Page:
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Hope for Heat-Damaged Hair

By Amalah

Hi. I’m having a hair crisis. After consulting several friends, one of whom pointed me to your blog, I have determined that somehow I have stressed my thin, typically healthy, but now very dry and broken hair. They all think it is the ceramic flat iron I have been using for the past two years. Before that, my hair was no stranger to the curling iron, so I’m skeptical, but it’s either that or diet, and I don’t know why it would be diet-related.

I do not color or treat in any way. I wash 4x a week and blow-dry and style with a flat iron. I do not always use a thermal protection spray, although I do own one. I do not always condition. I have been using a Biolage shampoo for the past few months.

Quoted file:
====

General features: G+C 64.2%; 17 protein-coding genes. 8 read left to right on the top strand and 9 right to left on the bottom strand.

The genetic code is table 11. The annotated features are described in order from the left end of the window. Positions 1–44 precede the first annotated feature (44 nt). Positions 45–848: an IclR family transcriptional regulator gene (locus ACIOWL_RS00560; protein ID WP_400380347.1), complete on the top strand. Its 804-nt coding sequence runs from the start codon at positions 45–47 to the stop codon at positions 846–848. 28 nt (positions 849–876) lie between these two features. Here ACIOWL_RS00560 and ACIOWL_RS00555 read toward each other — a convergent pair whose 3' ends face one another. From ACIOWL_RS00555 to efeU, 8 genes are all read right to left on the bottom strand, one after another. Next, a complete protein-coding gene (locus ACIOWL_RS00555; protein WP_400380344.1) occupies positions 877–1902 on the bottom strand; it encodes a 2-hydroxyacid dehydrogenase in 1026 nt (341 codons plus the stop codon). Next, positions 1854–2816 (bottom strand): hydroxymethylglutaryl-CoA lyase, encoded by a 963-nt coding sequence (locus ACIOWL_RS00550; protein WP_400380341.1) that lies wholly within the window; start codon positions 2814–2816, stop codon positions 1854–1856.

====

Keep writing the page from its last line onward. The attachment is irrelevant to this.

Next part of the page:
Attached are several pictures.

One is a picture of my current situation. (Picture in sleeveless crew neck shirt) This is after two, yes TWO hair cuts in one week.

A year ago it was shiny, sleek, silky, and healthy. (Picture in floral top.)

For some reason, over the last few months, it has become dry, broken, thin, and yuck. At the hairdresser’s a week ago, she said, “Has your hair always been this thin?” After her cut, it looked so bad a friend compared me to a cancer patient.

(Picture of me in black v-neck shirt)

I had it cut again by someone else to get my current cut. (Picture of me in black sleeveless crew neck shirt)

When I style it initially it looks okay, but as the day goes on, it gets frizzy, and it is practically see-through it’s so thin.

Any ideas?? Help!!!

Eeek! You KNOW it’s bad when your friends get all brutally honest with you, right?

I’m gonna jump on the bandwagon and blame the flat iron too — our hair ages along with the rest of our bodies, so stuff it used to put up with in the past can still cause it to go all kablooey as we get older. And I am also going to ding you on the “I do not always condition” thing.

Your hair needs a break from the heat-styling. A nice loooong break. Because that’s CLASSIC heat damage there, all thin and frizzy and kind of mangy at the ends.